Writers warn Netanyahu: 'Don’t strike Iran without cabinet approval'
The letter will be written directly to Yehuda Weinstein, and threatens legal action if Prime Minister Netanyahu does not commit to a vote in his 30-member cabinet by the end of the week.
One of the writers’ lawyers, Michael Sfard, has asked the Attorney-General to express to Netanyahu that, “Because an attack on Iran has enormous ramifications for every possible field of activity, whether it be a ‘surgical’ strike or a comprehensive war, at issue is an act of exactly the type the legislature meant when it determined that only the government can decide upon it.”
The signatories are demanding a reply by Thursday. If they do not receive one, they plan to petition the High Court of Justice.
When asked why the group decided to send a letter instead of starting a petition, attorney Eldad Yaniv told Haaretz News that “This is a serious issue with fateful consequences, not just a subject for another petition.”
The letter is the latest move in the debate over whether to attack Iran to prevent it from developing a nuclear weapon.
PM Netanyahu and Defense Minister Ehud Barak are believed to favor a strike on Iran, while former defense officials oppose it.
"Barak is advocating for action and the defense establishment is investing billions to prepare for an Israeli military operation," an Israeli official told Ynet News.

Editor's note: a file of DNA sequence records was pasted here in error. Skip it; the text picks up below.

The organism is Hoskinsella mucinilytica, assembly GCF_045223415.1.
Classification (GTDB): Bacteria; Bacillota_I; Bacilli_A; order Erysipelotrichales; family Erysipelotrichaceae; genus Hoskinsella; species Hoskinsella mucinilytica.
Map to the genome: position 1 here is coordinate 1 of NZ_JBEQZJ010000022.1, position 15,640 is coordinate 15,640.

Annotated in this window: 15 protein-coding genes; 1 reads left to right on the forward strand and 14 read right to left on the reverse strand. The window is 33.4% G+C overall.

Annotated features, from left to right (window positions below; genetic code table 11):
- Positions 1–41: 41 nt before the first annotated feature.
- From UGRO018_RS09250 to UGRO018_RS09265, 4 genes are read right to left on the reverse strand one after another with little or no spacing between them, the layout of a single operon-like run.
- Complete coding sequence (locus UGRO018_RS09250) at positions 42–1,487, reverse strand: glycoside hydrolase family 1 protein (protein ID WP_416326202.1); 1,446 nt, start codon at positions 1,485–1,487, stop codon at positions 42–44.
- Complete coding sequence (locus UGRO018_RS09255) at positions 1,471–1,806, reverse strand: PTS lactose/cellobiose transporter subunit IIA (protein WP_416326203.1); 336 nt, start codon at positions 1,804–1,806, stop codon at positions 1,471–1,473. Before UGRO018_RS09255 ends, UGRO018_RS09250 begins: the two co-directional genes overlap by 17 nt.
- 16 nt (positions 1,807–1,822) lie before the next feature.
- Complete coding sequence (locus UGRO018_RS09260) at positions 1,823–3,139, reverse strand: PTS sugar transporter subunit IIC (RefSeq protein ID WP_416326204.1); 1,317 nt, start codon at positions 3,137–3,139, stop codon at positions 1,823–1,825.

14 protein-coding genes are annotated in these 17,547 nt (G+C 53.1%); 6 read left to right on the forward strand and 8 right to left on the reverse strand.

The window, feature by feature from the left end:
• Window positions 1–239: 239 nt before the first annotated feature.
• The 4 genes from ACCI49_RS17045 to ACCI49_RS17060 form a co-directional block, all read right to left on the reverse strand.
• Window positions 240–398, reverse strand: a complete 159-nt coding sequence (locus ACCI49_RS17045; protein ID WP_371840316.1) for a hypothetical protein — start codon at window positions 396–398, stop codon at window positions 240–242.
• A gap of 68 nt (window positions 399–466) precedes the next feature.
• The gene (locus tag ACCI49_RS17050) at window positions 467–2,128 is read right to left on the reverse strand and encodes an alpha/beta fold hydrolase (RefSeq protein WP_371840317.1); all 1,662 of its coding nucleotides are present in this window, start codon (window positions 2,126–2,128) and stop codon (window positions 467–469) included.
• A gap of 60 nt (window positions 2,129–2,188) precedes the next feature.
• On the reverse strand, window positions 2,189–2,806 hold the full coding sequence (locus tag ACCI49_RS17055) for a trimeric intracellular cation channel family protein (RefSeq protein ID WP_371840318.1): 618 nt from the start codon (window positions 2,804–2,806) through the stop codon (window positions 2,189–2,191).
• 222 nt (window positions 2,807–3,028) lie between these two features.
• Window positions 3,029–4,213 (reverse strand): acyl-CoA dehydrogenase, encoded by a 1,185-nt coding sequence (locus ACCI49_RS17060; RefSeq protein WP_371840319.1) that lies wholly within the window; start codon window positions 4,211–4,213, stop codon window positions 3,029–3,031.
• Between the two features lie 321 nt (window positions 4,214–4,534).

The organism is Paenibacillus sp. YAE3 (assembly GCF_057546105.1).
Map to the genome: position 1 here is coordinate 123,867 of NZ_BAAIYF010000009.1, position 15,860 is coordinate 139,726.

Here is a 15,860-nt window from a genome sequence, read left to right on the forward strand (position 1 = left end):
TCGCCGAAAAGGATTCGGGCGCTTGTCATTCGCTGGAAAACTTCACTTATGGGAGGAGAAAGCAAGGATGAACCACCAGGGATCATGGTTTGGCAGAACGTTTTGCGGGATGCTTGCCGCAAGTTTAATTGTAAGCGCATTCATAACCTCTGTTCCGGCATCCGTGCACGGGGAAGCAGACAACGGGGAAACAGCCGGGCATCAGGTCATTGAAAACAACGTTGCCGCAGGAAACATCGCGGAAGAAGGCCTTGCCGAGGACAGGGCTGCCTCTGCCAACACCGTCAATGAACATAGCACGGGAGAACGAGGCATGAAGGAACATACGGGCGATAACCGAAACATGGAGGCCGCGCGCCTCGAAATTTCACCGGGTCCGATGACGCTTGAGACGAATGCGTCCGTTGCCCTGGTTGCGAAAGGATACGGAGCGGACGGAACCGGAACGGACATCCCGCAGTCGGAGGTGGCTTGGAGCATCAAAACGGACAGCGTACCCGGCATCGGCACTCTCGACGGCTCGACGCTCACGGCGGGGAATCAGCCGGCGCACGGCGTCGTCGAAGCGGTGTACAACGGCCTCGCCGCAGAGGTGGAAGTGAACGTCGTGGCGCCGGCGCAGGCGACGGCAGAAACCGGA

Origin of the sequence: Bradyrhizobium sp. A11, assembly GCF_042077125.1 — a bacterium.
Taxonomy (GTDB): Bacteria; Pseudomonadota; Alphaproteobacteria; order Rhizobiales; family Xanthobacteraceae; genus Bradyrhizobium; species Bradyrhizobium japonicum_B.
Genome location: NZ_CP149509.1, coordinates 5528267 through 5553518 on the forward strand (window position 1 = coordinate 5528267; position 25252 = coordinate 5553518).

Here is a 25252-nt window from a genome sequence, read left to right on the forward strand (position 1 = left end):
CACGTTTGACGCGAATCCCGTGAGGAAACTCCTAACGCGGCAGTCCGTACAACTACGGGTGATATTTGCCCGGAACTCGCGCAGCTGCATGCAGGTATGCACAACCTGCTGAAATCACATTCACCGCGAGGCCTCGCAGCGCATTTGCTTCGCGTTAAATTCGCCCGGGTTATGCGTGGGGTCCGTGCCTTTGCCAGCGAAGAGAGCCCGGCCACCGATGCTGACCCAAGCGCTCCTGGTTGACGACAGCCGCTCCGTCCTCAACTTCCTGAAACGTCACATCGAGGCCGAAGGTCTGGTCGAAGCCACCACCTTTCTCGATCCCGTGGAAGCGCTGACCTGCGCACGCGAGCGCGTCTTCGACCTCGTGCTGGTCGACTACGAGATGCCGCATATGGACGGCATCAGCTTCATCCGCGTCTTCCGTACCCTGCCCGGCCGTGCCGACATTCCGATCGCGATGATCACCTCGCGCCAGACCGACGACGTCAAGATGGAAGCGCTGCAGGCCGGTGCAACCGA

Barak’s position on a potential strike has been met with opposition from Israeli society.
Less than a week ago, more than 400 Israelis signed an online petition urging Israel Defense Forces (IDF) pilots not to obey potential orders to bomb Iran.
But tensions are also rising in the political world between two of the country’s most powerful leaders.
Israeli President Shimon Peres showed a display of defiance earlier this month when he said that Israel should not launch an attack on Iran without America’s approval.
"It's clear to us that we can't do it alone. We can only delay [Iran's progress]. Thus it's clear to us that we need to go together with America,” Peres told Israel’s Channel Two television.
But Obama and Netanyahu remain the two key players in deciding whether Israel will strike Iran.
The Obama administration has not ruled out the possibility of using military action against Iran, but says the priority of world powers is the use of diplomacy and sanctions to rein in Tehran’s nuclear activity.